Berlin -- In his long, eccentric career of making bold visual statements to a skeptical public, the artist known as Christo has racked up some impressive accomplishments.
He surrounded entire islands with collars of pink fabric in Miami's Biscayne Bay, stretched a high white fence across miles of barren California hills, cloaked a Paris bridge in cloth, and spiked Japanese rice paddies with hundreds of huge blue umbrellas.
But today Christo faces perhaps his toughest challenge yet: winning over the stodgy, gray parliament, the Bundestag, to the cause of art for art's sake. The Bundestag's 662 members were to decide in Bonn this morning whether Christo may wrap their once and future headquarters with reams upon reams of silver cloth.
The building -- the massive Reichstag in central Berlin -- is now vacant, awaiting renovation before the 1998 return of the German capital to Berlin.
Christo says he has wanted to wrap the Reichstag for 23 years, but his request has come up short three times, denied by bureaucrats and elected officials in a land where the power of such people can be as breathtakingly grandiose as Wagnerian opera.
This time around, Chancellor Helmut Kohl is against the idea, but judging from his recent popularity polls, that might be a plus. Besides, what sort of aesthetic judgment can an artist expect from a man who President Clinton recently likened to a sumo wrestler?
Bundestag President Rita Sussmuth is all for the project, and Christo and his supporters have tirelessly lobbied hundreds of other legislators. He spent 150 days in Bonn over the past year, more time than in the New York building where he works and lives with his wife, artist Jeanne-Claude (she, too, has no last name).
But why wrap the Reichstag, other than simply to hide the dark Victorian hulk described as "the height of bad taste" by Kaiser Wilhelm II in 1894, when the building was completed?
First of all, says Christo, the building is a great symbol of the past and future of Europe's East-West relations. As a native of Bulgaria who fled the communist East Bloc in 1957, Christo says, "The Reichstag is very deeply related to my origins. The division of Europe was very important, and the only city in the world where east and west were meeting was Berlin. Of course, if I was born in Nebraska this would not have any meaning to me."
The symbolism would have been more powerful if he'd gotten approval the first time, in 1976. Then the Berlin Wall stood only a few hundred yards to the east of the Reichstag. Now the Wall has been torn down and carted away.
That's OK, Christo says. He has other reasons that are purely artistic.
For one thing, the Reichstag sits on a wide expanse of treeless lawn. "The building is a very solitary structure," he says, meaning that if wrapped it would stand out even more on the urban landscape.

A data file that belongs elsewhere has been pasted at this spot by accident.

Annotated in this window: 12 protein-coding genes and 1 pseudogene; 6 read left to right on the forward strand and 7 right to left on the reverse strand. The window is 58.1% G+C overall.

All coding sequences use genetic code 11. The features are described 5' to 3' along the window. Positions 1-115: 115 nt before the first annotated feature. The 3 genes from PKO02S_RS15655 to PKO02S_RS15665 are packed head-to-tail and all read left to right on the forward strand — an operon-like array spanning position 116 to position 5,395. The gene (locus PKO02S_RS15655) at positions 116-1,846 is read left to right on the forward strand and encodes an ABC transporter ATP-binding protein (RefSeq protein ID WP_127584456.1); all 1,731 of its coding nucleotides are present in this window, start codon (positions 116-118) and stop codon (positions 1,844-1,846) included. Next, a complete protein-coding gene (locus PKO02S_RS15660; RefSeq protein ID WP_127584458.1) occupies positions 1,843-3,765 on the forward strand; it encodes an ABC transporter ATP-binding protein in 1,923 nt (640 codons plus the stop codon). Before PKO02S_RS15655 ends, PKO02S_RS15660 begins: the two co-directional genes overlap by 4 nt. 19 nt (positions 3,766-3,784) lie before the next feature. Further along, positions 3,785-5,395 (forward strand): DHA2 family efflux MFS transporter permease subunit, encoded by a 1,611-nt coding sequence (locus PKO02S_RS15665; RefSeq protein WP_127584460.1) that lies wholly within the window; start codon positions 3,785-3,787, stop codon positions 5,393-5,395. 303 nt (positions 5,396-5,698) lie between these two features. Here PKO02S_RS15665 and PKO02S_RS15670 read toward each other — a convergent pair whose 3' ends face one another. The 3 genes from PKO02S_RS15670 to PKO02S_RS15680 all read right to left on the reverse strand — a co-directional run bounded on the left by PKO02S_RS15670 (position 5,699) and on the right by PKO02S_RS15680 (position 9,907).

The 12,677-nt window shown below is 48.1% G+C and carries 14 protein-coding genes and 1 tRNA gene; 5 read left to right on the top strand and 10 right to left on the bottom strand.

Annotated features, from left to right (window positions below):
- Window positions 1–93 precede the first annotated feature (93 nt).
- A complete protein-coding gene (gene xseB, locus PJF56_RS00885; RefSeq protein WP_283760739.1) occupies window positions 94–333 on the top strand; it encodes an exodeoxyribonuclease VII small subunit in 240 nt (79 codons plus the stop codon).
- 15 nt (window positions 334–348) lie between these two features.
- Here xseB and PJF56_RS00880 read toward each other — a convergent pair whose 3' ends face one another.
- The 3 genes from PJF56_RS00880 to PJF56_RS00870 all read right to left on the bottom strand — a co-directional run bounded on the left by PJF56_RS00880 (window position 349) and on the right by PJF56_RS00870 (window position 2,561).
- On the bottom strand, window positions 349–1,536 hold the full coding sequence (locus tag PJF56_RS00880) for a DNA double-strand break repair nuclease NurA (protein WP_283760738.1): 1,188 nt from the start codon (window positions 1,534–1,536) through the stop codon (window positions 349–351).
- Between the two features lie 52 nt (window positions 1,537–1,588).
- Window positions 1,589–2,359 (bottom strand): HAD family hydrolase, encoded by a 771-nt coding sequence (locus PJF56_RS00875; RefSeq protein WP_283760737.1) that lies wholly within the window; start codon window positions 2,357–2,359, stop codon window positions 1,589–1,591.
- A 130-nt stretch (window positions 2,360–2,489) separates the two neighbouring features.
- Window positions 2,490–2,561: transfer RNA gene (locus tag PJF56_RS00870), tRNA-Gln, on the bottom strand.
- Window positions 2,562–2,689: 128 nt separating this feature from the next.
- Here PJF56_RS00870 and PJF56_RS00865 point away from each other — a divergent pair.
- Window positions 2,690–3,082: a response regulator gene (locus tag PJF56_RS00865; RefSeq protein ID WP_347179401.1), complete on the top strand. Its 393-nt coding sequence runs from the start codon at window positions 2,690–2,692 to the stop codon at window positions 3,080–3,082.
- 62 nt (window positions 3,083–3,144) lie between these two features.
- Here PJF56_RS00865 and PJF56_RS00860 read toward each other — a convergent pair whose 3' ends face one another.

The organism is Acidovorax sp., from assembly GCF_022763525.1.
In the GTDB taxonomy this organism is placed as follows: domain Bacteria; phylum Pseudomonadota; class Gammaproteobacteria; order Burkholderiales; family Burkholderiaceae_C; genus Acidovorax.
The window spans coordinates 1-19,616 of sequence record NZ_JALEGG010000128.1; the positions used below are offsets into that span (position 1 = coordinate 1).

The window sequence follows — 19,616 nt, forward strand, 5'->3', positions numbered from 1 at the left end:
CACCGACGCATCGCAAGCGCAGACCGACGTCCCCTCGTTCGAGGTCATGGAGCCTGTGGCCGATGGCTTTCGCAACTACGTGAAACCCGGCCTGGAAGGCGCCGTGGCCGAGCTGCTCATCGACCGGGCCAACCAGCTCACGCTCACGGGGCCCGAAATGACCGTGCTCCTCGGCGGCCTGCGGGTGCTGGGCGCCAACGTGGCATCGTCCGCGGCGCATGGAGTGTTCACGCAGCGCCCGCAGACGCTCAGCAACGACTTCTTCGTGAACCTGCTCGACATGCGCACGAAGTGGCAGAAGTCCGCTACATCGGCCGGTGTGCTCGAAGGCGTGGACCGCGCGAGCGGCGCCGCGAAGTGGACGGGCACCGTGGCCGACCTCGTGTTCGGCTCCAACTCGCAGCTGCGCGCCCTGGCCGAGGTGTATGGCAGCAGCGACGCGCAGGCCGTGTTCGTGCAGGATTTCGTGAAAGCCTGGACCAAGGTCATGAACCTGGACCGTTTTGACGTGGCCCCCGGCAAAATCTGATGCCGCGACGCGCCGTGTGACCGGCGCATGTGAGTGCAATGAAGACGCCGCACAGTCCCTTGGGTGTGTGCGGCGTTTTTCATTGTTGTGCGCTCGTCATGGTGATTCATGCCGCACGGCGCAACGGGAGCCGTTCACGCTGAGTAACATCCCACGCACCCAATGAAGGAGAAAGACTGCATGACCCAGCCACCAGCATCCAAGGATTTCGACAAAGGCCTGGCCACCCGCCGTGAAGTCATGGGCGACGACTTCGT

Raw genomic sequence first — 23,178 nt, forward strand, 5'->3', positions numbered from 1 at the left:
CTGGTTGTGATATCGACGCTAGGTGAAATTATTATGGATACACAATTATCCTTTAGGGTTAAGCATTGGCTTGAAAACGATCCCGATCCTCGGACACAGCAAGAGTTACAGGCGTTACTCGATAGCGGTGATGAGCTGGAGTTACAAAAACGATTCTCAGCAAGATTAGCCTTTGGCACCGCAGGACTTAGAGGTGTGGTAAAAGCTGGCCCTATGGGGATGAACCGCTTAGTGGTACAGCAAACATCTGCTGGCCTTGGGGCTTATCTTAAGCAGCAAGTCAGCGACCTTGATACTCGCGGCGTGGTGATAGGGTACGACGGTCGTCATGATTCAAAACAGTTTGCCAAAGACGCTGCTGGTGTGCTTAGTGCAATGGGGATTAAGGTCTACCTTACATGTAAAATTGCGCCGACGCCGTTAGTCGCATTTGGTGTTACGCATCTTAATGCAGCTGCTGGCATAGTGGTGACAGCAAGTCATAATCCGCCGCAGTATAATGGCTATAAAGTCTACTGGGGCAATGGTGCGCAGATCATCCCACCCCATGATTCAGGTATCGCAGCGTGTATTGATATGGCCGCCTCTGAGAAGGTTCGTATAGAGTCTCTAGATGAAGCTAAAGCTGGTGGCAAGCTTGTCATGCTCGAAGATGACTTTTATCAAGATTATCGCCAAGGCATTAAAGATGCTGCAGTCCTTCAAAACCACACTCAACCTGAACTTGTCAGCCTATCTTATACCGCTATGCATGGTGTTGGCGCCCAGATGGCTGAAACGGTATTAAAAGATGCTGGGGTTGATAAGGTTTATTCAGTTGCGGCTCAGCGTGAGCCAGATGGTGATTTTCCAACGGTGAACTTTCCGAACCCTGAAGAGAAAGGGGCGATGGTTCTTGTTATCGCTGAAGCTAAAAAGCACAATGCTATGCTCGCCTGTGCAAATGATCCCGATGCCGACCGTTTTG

Then there's his fascination with using fabric to cover just about anything -- bridges, walls, sidewalks, you name it.
"You see in the great sculptures of Rome and Greece how the fabric is important in the shaping of the body, the shrouding of the structure," he says. "But unlike the classical sculptures, in my wrapping project the fabric will move in the wind. It will make the Reichstag like a living structure. It will be very exciting."
The Reichstag also offers the advantage of not being deeply associated with the Nazi era. Hitler, being a dictator, had little use for a place housing legislators, although he did use the building to stage a nasty show trial against people accused of trying to burn the place down. But the most memorable picture of the Reichstag from that era was of a conquering Russian soldier high above the ground, placing a Soviet flag atop the building in 1945, with a devastated Berlin sprawling in the background.
The project won't be easy. Christo figures it will take 12 months to get the silver fabric sewed up the way he wants, then another four days to drape it around and over the building and tie it into place. Construction crews and mountain climbers would be hired to help. People would then have two weeks to look it over.
Christo made a final public pitch for the project on Wednesday night in Berlin, to an appreciative crowd of German and American business people attending a dinner of the American Chamber of Commerce in Germany, at 50 Deutsche marks apiece (about $29).
This crowd, usually treated to the observations of bankers and government ministers in suits and starched shirts, instead got Christo with his khaki safari jacket over an open-collar shirt, dishevelled shoulder-length hair, and his thick horn-rim glasses.
The group's chairman, John Peter Sieveking, was a little uncertain about how to introduce the artist.
"I just call you 'Christo'?" he asked hesitantly in the moments before the crowd streamed in.
"Yes, only 'Christo,' " interjected Wolfgang Volz, manager of the Reichstag project.
'Not 'Mr. Christo,' " Christo added with a laugh.